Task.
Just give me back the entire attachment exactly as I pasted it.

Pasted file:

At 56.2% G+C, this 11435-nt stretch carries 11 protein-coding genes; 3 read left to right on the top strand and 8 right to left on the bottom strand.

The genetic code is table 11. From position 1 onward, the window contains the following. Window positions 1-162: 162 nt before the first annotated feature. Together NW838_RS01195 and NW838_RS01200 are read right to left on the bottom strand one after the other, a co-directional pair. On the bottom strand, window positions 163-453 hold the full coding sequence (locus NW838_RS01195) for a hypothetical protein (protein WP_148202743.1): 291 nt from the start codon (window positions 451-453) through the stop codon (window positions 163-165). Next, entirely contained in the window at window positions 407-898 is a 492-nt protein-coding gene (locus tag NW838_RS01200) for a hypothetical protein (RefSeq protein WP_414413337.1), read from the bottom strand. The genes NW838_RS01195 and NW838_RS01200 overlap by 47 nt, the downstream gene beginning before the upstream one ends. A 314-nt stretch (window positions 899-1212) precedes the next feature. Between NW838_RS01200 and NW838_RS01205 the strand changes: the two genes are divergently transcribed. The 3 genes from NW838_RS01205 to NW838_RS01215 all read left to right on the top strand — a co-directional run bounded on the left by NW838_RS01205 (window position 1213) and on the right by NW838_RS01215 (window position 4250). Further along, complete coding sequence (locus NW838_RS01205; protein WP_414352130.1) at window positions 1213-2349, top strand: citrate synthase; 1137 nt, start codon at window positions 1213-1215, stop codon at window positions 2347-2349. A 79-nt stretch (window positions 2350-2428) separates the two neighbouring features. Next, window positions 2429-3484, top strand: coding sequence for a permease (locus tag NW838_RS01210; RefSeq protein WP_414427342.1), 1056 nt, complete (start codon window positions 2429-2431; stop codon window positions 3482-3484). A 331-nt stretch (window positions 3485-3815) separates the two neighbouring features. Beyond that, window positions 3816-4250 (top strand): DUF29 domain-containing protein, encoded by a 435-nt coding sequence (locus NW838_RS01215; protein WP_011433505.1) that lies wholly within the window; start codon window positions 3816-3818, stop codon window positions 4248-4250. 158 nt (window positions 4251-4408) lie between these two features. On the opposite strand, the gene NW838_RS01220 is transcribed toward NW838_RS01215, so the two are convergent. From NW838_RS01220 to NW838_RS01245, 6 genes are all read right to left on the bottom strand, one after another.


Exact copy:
At 56.2% G+C, this 11435-nt stretch carries 11 protein-coding genes; 3 read left to right on the top strand and 8 right to left on the bottom strand.

The genetic code is table 11. From position 1 onward, the window contains the following. Window positions 1-162: 162 nt before the first annotated feature. Together NW838_RS01195 and NW838_RS01200 are read right to left on the bottom strand one after the other, a co-directional pair. On the bottom strand, window positions 163-453 hold the full coding sequence (locus NW838_RS01195) for a hypothetical protein (protein WP_148202743.1): 291 nt from the start codon (window positions 451-453) through the stop codon (window positions 163-165). Next, entirely contained in the window at window positions 407-898 is a 492-nt protein-coding gene (locus tag NW838_RS01200) for a hypothetical protein (RefSeq protein WP_414413337.1), read from the bottom strand. The genes NW838_RS01195 and NW838_RS01200 overlap by 47 nt, the downstream gene beginning before the upstream one ends. A 314-nt stretch (window positions 899-1212) precedes the next feature. Between NW838_RS01200 and NW838_RS01205 the strand changes: the two genes are divergently transcribed. The 3 genes from NW838_RS01205 to NW838_RS01215 all read left to right on the top strand — a co-directional run bounded on the left by NW838_RS01205 (window position 1213) and on the right by NW838_RS01215 (window position 4250). Further along, complete coding sequence (locus NW838_RS01205; protein WP_414352130.1) at window positions 1213-2349, top strand: citrate synthase; 1137 nt, start codon at window positions 1213-1215, stop codon at window positions 2347-2349. A 79-nt stretch (window positions 2350-2428) separates the two neighbouring features. Next, window positions 2429-3484, top strand: coding sequence for a permease (locus tag NW838_RS01210; RefSeq protein WP_414427342.1), 1056 nt, complete (start codon window positions 2429-2431; stop codon window positions 3482-3484). A 331-nt stretch (window positions 3485-3815) separates the two neighbouring features. Beyond that, window positions 3816-4250 (top strand): DUF29 domain-containing protein, encoded by a 435-nt coding sequence (locus NW838_RS01215; protein WP_011433505.1) that lies wholly within the window; start codon window positions 3816-3818, stop codon window positions 4248-4250. 158 nt (window positions 4251-4408) lie between these two features. On the opposite strand, the gene NW838_RS01220 is transcribed toward NW838_RS01215, so the two are convergent. From NW838_RS01220 to NW838_RS01245, 6 genes are all read right to left on the bottom strand, one after another.